Vocal cords, also called vocal folds, play an important role in how we produce sounds. First there must be air in your lungs, which occurs through the act of inhaling. The air is then pushed through the lungs into your windpipe. At the top of the windpipe sit your vocal cords, which stay open when breathing and close when you produce sound. As the air gets pushed out of the windpipe, it passes between the vocal cords, causing them to vibrate. This vibration sounds like buzzing. This sound is passed through the throat, nose and mouth, which all work together to change the buzzing into speech.
There are a number of vocal cord disorders, most of which are accompanied by a change in your voice as well as hoarseness and a lump-in-the-throat sensation.
Vocal Ford Nodules & Polyps
Vocal abuse, which occurs when you use your voice too much or incorrectly, can cause soft swollen spots to form on the vocal cords. Slowly these spots can develop into hard growths called nodules. If left untreated, the nodules will continue to grow larger and stiffen. Polyps are created in the same way, except instead of forming hard growths they are blister-like and can grow faster and larger.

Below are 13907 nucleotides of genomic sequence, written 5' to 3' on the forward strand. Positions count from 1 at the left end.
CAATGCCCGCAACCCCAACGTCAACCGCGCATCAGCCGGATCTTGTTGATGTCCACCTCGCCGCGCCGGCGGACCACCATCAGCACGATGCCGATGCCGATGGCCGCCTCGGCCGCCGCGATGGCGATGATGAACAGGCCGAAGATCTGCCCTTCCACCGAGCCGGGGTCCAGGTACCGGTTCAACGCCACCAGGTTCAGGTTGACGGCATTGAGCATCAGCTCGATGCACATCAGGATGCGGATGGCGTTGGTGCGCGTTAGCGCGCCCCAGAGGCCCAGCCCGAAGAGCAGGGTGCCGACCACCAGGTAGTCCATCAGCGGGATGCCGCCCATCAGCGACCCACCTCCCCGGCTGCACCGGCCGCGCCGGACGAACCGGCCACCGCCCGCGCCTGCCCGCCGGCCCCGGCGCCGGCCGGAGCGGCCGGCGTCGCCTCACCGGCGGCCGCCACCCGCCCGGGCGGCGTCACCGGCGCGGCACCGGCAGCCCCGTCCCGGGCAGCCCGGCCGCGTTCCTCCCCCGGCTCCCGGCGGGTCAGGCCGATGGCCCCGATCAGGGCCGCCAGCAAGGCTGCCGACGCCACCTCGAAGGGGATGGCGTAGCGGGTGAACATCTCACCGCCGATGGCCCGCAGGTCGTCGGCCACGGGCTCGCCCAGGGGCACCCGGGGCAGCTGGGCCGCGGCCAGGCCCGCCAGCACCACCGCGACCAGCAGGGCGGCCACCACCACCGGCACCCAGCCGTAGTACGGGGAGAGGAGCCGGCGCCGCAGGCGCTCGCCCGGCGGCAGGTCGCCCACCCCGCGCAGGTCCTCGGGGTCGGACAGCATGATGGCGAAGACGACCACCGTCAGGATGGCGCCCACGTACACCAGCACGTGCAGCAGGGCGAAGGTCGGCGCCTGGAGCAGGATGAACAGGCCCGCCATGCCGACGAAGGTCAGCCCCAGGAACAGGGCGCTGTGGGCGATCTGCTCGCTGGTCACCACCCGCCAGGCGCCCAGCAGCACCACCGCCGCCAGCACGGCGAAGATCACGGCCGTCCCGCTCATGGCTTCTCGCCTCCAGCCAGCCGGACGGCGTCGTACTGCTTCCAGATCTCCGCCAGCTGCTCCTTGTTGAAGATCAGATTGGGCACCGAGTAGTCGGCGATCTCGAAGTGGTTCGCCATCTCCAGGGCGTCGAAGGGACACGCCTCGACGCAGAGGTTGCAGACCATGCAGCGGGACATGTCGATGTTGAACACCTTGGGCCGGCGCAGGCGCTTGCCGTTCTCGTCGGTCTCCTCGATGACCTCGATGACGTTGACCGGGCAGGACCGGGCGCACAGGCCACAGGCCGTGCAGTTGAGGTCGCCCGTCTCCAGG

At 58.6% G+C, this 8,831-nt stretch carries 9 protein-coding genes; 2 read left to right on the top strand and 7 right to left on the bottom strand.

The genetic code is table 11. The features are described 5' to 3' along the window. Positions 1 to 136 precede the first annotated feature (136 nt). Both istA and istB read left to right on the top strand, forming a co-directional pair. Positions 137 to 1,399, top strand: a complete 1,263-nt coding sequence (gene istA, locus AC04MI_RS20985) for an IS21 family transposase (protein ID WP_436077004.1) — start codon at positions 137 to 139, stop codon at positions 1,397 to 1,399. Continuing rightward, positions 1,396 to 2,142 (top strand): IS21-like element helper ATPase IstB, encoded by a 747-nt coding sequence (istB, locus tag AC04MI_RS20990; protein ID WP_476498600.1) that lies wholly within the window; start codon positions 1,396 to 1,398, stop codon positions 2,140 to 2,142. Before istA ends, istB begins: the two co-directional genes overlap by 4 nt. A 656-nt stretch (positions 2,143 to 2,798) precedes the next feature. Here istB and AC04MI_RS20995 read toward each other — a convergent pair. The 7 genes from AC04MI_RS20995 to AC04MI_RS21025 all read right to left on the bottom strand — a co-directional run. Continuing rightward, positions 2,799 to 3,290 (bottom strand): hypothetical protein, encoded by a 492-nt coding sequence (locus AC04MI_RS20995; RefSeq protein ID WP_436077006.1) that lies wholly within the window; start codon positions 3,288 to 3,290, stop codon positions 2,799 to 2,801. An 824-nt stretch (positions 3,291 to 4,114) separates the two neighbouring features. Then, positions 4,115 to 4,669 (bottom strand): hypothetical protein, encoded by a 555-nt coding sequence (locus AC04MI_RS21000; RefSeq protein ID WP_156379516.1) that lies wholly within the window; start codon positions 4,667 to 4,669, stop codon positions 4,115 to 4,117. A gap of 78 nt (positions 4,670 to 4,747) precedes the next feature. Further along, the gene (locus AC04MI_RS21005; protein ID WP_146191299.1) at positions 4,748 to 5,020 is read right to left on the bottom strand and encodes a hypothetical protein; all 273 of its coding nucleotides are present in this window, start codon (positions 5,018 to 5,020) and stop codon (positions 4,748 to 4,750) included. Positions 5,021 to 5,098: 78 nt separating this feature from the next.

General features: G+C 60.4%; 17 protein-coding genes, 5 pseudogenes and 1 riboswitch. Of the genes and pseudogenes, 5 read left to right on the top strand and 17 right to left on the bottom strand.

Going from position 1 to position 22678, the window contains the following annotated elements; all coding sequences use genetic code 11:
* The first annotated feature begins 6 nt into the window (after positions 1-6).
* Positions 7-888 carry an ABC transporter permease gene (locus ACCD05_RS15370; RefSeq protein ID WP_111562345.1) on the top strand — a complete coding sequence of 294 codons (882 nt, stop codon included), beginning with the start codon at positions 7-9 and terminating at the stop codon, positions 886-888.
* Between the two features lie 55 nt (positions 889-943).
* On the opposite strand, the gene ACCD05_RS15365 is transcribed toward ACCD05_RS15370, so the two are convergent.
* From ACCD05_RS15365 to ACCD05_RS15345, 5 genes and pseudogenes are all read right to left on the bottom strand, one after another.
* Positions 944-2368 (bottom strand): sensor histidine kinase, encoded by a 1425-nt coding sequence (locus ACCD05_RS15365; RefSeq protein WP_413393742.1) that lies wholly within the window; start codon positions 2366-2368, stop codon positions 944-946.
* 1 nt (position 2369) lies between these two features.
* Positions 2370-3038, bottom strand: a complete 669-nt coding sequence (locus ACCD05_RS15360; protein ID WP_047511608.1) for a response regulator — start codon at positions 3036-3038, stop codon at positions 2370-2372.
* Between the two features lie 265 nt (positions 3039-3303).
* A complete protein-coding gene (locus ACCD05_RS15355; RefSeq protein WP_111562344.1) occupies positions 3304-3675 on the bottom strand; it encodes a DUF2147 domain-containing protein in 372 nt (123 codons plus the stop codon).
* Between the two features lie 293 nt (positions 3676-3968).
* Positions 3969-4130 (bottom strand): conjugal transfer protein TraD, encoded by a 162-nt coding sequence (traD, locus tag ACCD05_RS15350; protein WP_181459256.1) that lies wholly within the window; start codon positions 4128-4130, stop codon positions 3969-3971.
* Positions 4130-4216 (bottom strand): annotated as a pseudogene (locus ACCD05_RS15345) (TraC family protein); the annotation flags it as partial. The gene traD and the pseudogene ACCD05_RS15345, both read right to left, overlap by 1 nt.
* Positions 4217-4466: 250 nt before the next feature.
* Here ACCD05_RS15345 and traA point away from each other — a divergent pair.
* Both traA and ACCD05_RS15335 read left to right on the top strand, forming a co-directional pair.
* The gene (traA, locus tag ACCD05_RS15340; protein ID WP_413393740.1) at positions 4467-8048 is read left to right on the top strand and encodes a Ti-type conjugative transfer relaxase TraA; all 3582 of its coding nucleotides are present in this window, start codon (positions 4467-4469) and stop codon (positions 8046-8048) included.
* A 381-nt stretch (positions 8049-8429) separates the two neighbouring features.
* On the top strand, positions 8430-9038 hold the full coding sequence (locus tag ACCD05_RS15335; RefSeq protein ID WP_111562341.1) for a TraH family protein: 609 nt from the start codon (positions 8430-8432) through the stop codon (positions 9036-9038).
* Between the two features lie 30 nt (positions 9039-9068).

Vocal Fold Cysts
A vocal cord cyst is a firm mass of tissue contained within a membrane. Much like vocal cord polyps and nodules, the size and location of the cysts will directly affect the severity of your hoarseness or other voice problem.
Vocal Fold Paralysis
Vocal cord paralysis occurs when the nerve impulses to your voice box are disrupted. There are a number of possible causes of this condition, including:
- Viral Infection
- Neurological Condition
- Neck or Cheek Injury
- Injury During Surgery
Vocal cord paralysis can be bilateral or unilateral. Bilateral paralysis means both cords become stuck half open and half closed, and the cords are unable to move in either direction. Unilateral paralysis occurs when only one side is stuck or has very limited movement.
Vocal Fold Bowing
Vocal fold bowing is a condition that prevents one or both of your vocal folds from closing normally. Unilateral bowing affects only one fold, and bilateral affects both. When your vocal cords cannot close completely, your voice will sound breathy or weak.
Often, there is no known cause for the bowing. Some researchers believe that vocal fold bowing simply occurs naturally with age.
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